The long-term planning of electricity generation in a liberalised market using the Bloom and Gallant model can be posed as a quadratic programming (QP) problem with an exponential number of linear inequality constraints called load-matching constraints (LMCs) and several other linear non-LMCs. Direct solution methods are inefficient at handling such problems and a heuristic procedure has been devised to generate only those LMCs that are likely to be active at the optimiser. The problem is then solved as a finite succession of QP problems with an increasing, though still limited, number of LMCs, which can be solved efficiently using a direct method, as would be the case with a QP interior-point algorithm. Warm starting between successive QP solutions helps then in reducing the number of iterations necessary to reach the optimiser.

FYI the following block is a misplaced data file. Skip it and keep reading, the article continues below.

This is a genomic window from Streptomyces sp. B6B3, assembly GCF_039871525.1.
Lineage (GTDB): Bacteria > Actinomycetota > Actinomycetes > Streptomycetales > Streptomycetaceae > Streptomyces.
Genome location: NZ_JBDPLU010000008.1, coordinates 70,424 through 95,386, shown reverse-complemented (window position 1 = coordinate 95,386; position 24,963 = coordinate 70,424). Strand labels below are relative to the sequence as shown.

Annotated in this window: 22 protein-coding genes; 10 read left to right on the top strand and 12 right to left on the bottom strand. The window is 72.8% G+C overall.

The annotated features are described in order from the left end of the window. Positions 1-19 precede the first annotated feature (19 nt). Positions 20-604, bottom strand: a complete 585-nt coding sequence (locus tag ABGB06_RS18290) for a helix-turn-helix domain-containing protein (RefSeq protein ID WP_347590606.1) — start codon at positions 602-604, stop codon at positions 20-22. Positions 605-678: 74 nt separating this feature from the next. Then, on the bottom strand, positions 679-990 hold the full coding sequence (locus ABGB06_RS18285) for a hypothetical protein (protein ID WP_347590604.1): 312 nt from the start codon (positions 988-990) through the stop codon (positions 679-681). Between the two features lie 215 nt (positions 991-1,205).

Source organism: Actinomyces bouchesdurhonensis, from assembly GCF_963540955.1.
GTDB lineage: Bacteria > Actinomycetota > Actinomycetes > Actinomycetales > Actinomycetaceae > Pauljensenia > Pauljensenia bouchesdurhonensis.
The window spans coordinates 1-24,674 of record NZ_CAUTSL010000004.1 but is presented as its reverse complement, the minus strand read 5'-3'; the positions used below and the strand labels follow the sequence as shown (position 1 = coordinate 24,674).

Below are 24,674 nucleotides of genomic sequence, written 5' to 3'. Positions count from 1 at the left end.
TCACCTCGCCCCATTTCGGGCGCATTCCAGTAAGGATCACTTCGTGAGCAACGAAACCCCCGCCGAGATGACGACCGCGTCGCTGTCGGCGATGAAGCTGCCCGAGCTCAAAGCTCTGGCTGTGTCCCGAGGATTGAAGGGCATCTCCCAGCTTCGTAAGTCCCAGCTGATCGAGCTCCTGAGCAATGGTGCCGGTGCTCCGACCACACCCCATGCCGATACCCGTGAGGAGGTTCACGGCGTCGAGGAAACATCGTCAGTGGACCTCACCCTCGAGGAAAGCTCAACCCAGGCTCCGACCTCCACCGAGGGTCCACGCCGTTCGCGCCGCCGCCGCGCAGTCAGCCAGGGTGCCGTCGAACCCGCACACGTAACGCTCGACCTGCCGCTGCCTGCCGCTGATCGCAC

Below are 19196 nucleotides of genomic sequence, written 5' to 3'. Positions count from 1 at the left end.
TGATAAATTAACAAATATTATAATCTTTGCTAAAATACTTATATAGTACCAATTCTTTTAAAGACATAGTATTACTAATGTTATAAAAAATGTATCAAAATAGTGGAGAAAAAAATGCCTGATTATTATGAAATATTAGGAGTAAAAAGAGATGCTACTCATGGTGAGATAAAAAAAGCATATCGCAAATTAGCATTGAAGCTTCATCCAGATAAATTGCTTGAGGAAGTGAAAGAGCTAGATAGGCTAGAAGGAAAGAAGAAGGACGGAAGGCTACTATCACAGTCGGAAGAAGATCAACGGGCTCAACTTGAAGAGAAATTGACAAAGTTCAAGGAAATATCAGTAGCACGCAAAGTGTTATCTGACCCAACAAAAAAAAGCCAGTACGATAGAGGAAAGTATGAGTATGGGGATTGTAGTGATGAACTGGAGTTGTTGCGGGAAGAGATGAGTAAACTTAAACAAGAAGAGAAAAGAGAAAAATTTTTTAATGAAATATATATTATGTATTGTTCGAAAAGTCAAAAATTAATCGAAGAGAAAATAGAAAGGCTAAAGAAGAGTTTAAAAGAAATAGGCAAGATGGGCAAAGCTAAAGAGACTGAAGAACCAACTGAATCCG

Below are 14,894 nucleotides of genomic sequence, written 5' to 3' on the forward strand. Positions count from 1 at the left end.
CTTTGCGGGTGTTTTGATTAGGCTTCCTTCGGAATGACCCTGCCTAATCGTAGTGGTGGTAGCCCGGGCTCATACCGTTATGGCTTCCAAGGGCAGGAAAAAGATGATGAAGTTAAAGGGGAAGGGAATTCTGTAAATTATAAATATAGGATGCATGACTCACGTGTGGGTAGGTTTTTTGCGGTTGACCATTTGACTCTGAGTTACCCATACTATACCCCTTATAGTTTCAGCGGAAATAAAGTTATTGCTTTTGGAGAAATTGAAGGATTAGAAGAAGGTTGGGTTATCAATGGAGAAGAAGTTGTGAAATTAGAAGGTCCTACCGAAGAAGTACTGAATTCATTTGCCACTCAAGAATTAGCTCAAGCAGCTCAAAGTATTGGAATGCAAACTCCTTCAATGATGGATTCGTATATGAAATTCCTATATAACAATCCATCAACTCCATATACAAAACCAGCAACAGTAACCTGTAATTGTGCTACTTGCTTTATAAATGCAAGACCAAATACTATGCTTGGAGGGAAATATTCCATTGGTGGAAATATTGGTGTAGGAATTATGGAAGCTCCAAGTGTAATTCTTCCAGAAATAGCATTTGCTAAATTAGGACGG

The warm start technique employed herein is an extension of Gondzio and Grothey's approach to quadratic programming problems. We also propose how to initialise new variables in the problem to which a warm start technique is applied.
This study shows that warm starting requires on average 50% fewer iterations than a cold start in the test cases solved. The reduction in computation time is smaller, however. (C) 2008 Elsevier B.V. All rights reserved.
- Quadratic programming
- Long-term power generation planning
- Interior point method
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